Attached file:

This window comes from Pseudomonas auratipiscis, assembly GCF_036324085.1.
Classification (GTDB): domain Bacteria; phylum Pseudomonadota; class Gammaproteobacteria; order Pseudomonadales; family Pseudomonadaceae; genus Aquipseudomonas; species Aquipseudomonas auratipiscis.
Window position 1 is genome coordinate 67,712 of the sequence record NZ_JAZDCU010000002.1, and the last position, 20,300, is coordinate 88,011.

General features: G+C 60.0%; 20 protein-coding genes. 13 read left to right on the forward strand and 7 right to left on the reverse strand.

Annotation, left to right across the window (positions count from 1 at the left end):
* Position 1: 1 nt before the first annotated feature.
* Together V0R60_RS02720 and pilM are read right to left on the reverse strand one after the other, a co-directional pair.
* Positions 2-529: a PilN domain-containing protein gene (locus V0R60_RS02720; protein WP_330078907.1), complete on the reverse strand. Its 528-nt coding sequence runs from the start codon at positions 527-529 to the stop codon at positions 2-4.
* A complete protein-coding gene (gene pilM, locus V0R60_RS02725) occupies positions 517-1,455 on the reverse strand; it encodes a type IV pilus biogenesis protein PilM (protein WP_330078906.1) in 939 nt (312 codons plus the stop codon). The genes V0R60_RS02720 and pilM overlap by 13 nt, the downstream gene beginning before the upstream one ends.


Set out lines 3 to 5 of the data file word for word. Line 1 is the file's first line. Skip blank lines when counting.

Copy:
Window position 1 is genome coordinate 67,712 of the sequence record NZ_JAZDCU010000002.1, and the last position, 20,300, is coordinate 88,011.

General features: G+C 60.0%; 20 protein-coding genes. 13 read left to right on the forward strand and 7 right to left on the reverse strand.

Annotation, left to right across the window (positions count from 1 at the left end):